Jim Lovell @Space_Lectures

On Sunday 1st November Clare Pheasey and I were lucky enough to attend a lecture in Pontefract organised by Space Lectures at which Apollo 13 astronaut, Jim Lovell, was speaking. At 87 years old, smartly dressed in jacket and tie, he still cuts a dashing figure.

For well over an hour, he stood in front of his audience regaling us with tales of daring and adventure. He was articulate, informative and full of energy and humour

He began describing his role in NASA’s Gemini programme. Gemini 7 was his first flight, during which he spent nearly two weeks orbiting the Earth. We learnt that these early missions were mainly to investigate the impact of micro gravity on the body in preparation for a mission to the Moon itself. At this time two weeks was the longest time that anyone had spent in space. Jim went on to talk about the various tests that he underwent including monitoring calcium levels for two weeks before and after the space flight in order to investigate the effect on bone mineral density. Interestingly, nearly 50 years later, they are still researching this on board the ISS. It seems that we are still not really sure what the long term implications of space travel are on our bones!

Throughout the Gemini space flights, Jim told his audience that he had to wear a pressure pad on his legs which inflated and squeezed his muscles for 2 minutes then relaxed for 6 minutes for the entire orbital mission – a great bore, according to Jim. This was ostensibly to aid venous return of blood from the legs to the heart – whether it was beneficial or not, was unclear.

Another aim, during these first orbital missions was to improve the ability to perform tasks outside the spacecraft. Any extra vehicular activity was proving very difficult for the astronauts, who became physically exhausted in a very short time after exiting the vehicle.

It was at this point in time, Jim told us, that a NASA engineer came up with the idea of using a swimming pool to help simulate the conditions that the astronauts were experiencing in the micro-gravity environment of space. They found a pool and built a copy of one of the space modules where the astronauts, suitably weighted, could work. It was by doing this that they managed to come up with a suitable range of handholds on the spacecraft for the astronauts to grab onto whilst they were outside. Up until, then, it had been extremely difficult to move around. Indeed, he said, they had forgotten about Newton’s third law of motion which meant that any push against the spacecraft would send them moving quite forcefully in the opposite direction, into the vacuum of space.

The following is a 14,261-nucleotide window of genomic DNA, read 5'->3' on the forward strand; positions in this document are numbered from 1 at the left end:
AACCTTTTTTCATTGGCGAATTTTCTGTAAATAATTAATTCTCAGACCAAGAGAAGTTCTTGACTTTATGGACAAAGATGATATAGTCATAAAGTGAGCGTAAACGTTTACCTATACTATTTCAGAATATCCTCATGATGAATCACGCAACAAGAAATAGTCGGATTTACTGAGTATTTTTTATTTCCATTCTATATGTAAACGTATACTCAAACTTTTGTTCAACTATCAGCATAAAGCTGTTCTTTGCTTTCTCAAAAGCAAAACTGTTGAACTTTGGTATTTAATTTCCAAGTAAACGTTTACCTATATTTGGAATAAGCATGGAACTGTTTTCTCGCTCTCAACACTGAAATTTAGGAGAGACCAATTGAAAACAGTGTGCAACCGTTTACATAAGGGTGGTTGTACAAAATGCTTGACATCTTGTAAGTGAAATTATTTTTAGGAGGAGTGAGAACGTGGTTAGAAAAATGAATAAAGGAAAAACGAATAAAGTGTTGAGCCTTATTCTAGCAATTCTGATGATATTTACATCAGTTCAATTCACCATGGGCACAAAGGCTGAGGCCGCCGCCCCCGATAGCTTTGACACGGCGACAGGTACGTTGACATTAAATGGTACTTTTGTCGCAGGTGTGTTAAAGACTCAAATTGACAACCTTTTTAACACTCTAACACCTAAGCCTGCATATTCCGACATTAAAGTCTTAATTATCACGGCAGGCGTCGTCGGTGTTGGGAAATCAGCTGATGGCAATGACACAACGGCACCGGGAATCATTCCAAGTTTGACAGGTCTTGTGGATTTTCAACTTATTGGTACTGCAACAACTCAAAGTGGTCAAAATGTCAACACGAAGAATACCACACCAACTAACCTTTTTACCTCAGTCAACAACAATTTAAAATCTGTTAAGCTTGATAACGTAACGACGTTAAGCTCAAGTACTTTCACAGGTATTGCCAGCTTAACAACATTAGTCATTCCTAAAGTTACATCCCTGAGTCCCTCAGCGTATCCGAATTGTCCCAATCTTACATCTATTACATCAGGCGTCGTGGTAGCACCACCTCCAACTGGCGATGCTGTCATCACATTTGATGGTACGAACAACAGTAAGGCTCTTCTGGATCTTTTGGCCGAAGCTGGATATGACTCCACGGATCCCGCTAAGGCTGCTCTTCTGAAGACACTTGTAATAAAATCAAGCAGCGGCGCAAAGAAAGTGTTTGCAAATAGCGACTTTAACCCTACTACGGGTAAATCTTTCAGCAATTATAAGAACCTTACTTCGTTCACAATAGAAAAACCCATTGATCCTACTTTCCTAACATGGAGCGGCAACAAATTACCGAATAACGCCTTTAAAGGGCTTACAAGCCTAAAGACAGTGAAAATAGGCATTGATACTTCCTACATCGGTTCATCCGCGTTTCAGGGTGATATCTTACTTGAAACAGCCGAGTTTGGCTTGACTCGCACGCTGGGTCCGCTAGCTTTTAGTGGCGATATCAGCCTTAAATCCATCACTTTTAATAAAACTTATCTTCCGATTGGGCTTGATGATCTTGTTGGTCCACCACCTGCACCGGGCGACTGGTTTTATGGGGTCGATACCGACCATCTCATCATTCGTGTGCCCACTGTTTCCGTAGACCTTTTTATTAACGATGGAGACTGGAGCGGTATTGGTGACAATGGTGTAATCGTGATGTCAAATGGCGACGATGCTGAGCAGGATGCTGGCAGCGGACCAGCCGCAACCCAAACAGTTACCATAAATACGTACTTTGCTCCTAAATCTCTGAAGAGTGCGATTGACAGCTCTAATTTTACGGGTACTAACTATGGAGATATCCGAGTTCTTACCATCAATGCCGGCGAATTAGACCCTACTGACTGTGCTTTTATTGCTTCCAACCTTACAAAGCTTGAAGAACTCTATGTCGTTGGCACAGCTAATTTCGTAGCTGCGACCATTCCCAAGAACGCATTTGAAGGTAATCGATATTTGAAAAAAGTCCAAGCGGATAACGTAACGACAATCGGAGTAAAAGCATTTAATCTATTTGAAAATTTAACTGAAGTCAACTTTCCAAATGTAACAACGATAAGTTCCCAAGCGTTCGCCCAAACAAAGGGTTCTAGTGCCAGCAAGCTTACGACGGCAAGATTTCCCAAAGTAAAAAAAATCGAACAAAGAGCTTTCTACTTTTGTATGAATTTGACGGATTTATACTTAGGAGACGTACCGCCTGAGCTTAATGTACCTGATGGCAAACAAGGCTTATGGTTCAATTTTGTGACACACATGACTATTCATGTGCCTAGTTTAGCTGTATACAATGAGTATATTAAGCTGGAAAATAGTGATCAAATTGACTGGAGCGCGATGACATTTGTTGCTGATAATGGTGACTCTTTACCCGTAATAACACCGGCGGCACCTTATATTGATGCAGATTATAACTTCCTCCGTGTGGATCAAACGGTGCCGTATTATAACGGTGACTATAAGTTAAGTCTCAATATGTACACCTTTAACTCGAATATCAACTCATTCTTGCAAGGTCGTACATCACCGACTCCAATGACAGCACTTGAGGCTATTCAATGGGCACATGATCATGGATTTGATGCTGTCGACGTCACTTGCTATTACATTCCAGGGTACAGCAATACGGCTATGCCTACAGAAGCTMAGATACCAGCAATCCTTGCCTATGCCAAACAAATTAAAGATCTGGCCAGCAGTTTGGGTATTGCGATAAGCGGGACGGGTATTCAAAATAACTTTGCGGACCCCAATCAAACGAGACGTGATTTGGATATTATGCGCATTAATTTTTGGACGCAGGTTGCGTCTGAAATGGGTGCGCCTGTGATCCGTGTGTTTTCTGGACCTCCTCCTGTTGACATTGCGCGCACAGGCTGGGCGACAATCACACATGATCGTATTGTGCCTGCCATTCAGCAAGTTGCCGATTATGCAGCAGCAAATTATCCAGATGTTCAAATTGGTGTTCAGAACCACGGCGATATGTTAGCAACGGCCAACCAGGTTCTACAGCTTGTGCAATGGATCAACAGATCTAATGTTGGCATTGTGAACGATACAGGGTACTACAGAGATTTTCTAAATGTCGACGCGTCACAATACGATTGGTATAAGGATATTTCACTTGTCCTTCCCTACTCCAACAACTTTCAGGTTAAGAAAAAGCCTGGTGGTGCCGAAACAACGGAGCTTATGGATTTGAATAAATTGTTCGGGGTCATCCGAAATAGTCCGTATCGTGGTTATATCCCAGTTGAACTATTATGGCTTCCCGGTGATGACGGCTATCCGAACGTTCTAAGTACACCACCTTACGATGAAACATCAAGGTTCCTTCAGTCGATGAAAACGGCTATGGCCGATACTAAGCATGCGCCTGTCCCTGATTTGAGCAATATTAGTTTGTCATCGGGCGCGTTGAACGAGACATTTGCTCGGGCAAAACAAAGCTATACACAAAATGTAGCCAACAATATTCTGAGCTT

Following Gemini 7 & 12, Jim talked about how he became part of the first manned mission to  the Moon on Apollo 8. Achieving firsts as an astronaut is significant and this for Jim remains a highlight of his career, as he was the first to navigate a space craft around the far side of the Moon. He was clearly animated when talking about seeing these views for the first time – saying that he felt ‘like a schoolboy’

Indeed, it was during this 1968 Apollo 8 mission that astronaut William Anders took his iconic photo: Earth-rise.

Finally, and what we had probably all been waiting for, Jim spoke about his last mission – the ill-fated Apollo 13. He laughed when he informed us that they took off at 13:13 from the Kennedy Space Centre – definitely inauspicious timing.